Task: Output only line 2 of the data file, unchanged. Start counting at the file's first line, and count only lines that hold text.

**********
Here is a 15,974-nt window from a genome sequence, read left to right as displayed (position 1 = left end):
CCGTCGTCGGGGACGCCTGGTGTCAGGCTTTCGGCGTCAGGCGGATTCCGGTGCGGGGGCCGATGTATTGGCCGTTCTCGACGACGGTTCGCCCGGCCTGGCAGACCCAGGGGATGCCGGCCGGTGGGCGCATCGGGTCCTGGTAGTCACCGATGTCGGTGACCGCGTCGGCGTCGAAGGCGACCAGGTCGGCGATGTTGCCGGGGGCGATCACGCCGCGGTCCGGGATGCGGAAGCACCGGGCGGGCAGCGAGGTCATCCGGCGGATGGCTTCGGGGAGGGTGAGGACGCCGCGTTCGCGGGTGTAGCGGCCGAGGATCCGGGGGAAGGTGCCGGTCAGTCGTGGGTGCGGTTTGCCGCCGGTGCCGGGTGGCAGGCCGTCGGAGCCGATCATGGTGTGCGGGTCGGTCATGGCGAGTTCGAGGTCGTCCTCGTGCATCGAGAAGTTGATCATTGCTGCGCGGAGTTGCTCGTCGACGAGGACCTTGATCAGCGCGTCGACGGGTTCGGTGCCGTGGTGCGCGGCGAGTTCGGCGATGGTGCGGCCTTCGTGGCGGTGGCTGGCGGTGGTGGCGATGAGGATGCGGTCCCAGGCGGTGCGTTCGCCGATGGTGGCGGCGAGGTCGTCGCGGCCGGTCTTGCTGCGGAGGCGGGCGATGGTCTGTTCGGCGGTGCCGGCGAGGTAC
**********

CCGTCGTCGGGGACGCCTGGTGTCAGGCTTTCGGCGTCAGGCGGATTCCGGTGCGGGGGCCGATGTATTGGCCGTTCTCGACGACGGTTCGCCCGGCCTGGCAGACCCAGGGGATGCCGGCCGGTGGGCGCATCGGGTCCTGGTAGTCACCGATGTCGGTGACCGCGTCGGCGTCGAAGGCGACCAGGTCGGCGATGTTGCCGGGGGCGATCACGCCGCGGTCCGGGATGCGGAAGCACCGGGCGGGCAGCGAGGTCATCCGGCGGATGGCTTCGGGGAGGGTGAGGACGCCGCGTTCGCGGGTGTAGCGGCCGAGGATCCGGGGGAAGGTGCCGGTCAGTCGTGGGTGCGGTTTGCCGCCGGTGCCGGGTGGCAGGCCGTCGGAGCCGATCATGGTGTGCGGGTCGGTCATGGCGAGTTCGAGGTCGTCCTCGTGCATCGAGAAGTTGATCATTGCTGCGCGGAGTTGCTCGTCGACGAGGACCTTGATCAGCGCGTCGACGGGTTCGGTGCCGTGGTGCGCGGCGAGTTCGGCGATGGTGCGGCCTTCGTGGCGGTGGCTGGCGGTGGTGGCGATGAGGATGCGGTCCCAGGCGGTGCGTTCGCCGATGGTGGCGGCGAGGTCGTCGCGGCCGGTCTTGCTGCGGAGGCGGGCGATGGTCTGTTCGGCGGTGCCGGCGAGGTAC